# Why to report R squared?

If adjusted R squared is superior to R squared, then why do statistical software continue to report the latter? Is there any kind of situation when a researcher may prefer to use R squared instead of adjusted R squared?

• What kind of regression are you dealing with? If I am not mistaken, for linear regression, there is no difference between the R-squared and the adjusted R-squared. So in this case it is very appropriate to use the plain R-squared value. Apr 22 '15 at 7:38
• A linear one. But statistical packages provides both measures. That's why I wonder why. Apr 22 '15 at 7:42
• Well, according to Wiki, the equation is a bit different even for linear regression (p=1). But the whole point of adjusted R-squared is "The use of an adjusted R2 is an attempt to take account of the phenomenon of the R2 automatically and spuriously increasing when extra explanatory variables are added to the model.". Linear regression doesn't have any additional explanatory variable, because it is the most primitive type of regression. Apr 22 '15 at 7:51
• @alesc, I know that. What I don't know is why to report both values. Apr 22 '15 at 7:52
• What are you trying to prove with your R-squared value? Do you compare different regression models? If you compare linear and non-linear regression models, then it would make sense to use adjusted R-squared, otherwise the plain R-square will be sufficient. But then again, you can also use the adjusted R-squared even for linear regression :) I personally would not report both values. So choose one metric and report only that value (either R-square or adjusted R-square). Apr 22 '15 at 7:56

Under conditions for instance explained here, $R^2$ measures the proportion of the variance in the dependent variable explained by the regression, which is a natural measure. Adjusted $R^2$ does not have this interpretation, as it modifies the $R^2$ value.

So while adjusted $R^2$ has the indisputable advantage of not increasing automatically when the number of regressors goes up, you pay a price in terms of how you can interpret the measure.

Note I am not advocating the use of one or the other, just giving a possible reason for why people still use the standard $R^2$.

• Quick question: is it perhaps true that $R^2_{adj.}$ is a consistent estimator of the population $R^2$ under some conditions, e.g. a well-specified model? Then it would make sense to report $R^2_{adj.}$ in place of $R^2$. Apr 22 '15 at 11:56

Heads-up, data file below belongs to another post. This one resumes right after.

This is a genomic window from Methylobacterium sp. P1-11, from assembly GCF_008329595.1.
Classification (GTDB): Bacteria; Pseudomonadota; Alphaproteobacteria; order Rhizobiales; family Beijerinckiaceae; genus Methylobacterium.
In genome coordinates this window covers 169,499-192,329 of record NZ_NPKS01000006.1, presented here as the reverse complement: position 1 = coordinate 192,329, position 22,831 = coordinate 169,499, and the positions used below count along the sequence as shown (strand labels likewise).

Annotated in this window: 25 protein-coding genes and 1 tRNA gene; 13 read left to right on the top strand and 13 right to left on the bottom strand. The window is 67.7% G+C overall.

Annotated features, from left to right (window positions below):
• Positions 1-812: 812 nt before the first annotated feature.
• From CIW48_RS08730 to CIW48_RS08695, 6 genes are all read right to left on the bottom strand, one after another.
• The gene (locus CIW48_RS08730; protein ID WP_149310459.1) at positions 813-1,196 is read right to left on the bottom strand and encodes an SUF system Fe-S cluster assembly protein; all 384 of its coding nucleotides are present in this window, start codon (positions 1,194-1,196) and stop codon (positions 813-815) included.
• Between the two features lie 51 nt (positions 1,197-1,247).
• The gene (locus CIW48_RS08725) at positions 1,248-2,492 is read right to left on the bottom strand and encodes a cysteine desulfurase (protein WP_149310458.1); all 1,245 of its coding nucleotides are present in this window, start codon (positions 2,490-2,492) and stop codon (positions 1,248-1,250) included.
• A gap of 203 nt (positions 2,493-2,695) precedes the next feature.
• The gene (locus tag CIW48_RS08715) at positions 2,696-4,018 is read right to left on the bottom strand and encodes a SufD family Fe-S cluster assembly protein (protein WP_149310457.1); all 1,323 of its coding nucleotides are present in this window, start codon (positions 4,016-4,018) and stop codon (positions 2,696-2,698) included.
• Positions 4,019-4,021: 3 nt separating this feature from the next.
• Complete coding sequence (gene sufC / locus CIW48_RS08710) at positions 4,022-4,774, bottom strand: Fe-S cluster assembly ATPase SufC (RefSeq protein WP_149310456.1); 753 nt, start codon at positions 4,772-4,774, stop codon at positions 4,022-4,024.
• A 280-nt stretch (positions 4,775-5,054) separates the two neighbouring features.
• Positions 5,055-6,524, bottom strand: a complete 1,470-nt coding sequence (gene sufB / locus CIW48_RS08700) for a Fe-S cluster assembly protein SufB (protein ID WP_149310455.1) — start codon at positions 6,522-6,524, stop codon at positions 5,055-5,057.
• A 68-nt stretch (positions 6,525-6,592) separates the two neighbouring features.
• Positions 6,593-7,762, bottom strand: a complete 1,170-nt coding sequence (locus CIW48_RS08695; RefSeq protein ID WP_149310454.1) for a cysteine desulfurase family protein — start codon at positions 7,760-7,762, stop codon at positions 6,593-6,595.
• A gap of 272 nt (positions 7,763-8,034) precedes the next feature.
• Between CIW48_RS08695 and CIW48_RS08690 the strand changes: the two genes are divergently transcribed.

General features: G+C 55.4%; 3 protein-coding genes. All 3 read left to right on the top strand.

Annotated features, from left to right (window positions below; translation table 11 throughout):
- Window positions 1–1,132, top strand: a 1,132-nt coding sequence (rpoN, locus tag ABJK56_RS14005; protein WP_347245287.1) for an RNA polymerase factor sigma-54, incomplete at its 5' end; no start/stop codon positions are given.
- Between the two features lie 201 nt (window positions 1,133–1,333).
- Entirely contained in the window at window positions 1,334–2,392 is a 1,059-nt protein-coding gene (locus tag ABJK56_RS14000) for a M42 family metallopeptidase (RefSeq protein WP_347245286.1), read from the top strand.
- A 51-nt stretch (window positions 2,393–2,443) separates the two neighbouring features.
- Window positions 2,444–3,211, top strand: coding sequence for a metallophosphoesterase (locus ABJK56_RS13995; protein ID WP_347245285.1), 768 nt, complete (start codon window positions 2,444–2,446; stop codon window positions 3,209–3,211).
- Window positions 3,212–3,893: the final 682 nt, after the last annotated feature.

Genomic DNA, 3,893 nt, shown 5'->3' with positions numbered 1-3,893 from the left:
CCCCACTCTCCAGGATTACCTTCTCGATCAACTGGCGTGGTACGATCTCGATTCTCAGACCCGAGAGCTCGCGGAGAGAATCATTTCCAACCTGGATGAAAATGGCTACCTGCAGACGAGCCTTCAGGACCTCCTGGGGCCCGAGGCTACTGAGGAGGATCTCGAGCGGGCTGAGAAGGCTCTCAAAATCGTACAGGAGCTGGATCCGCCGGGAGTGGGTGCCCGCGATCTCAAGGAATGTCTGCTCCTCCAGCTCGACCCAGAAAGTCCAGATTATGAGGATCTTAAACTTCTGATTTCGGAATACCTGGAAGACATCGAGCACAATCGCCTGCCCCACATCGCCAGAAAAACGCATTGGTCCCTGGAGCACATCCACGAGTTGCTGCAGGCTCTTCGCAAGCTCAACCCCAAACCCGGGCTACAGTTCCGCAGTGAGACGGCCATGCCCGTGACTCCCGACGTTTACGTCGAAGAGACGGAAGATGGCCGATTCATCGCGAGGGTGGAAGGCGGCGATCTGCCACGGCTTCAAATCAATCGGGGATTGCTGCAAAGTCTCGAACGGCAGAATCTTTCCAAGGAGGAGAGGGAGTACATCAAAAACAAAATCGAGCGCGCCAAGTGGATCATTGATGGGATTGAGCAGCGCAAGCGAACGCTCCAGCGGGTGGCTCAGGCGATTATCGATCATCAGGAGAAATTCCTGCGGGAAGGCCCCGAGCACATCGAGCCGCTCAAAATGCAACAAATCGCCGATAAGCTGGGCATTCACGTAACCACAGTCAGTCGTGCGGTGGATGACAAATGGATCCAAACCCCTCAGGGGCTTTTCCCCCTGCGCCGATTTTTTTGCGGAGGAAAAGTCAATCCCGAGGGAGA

• Yes, but as we can write $R_{adj.}^2=1-\frac{n-1}{n-K}+\frac{n-1}{n-K}R^2$ and, obviously, $\frac{n-1}{n-K}\to1$ (at least when, as is mostly assumed, $K$ remains fixed as $n\to\infty$), we have that $R_{adj.}^2-R^2=o_p(1)$, so that does not seem to be a reason to prefer one over the other. Apr 22 '15 at 12:02
• $K$ is of course the number of regressors Apr 22 '15 at 12:03
• Well...do we define population $R^2$ as $1-\sigma^2/Var(y)$? If so, writing $R^2_{adj.}=1-\frac{s^2}{\sum_i(y-\bar{y})^2/(n-1)}$ ($s^2$ the d.f.-adjusted variance estimate dividing by $n-K$) shows that both the estimator of the error variance in the numerator and that of the variance of $y$ in the denominator are unbiased for the respective population parameters, $E(s^2)=\sigma^2$ and $E[\sum_i(y-\bar{y})^2/(n-1)]=Var(y)$. But that does not make the ratio an unbiased estimator of the ratios of the parameters, as the expectation operator does not pass through nonlinear functions in general. Apr 22 '15 at 12:40
• Thanks. Perhaps I should have posted my comments as a separate question, then I could have upvoted your answers. Since I suspected similar things have been asked, I just hoped for a short confirmation/disconfirmation, comment style. You were more explicit than that, I appreciate it! Apr 22 '15 at 13:16

Adjusted R-squared is useful for comparing different regression models. This task cannot be accomplished by R-squared which, as Others have already said, has another informative goal, that is expressing the proportion of variance of the dependent variable that is explained by the regression model under investigation.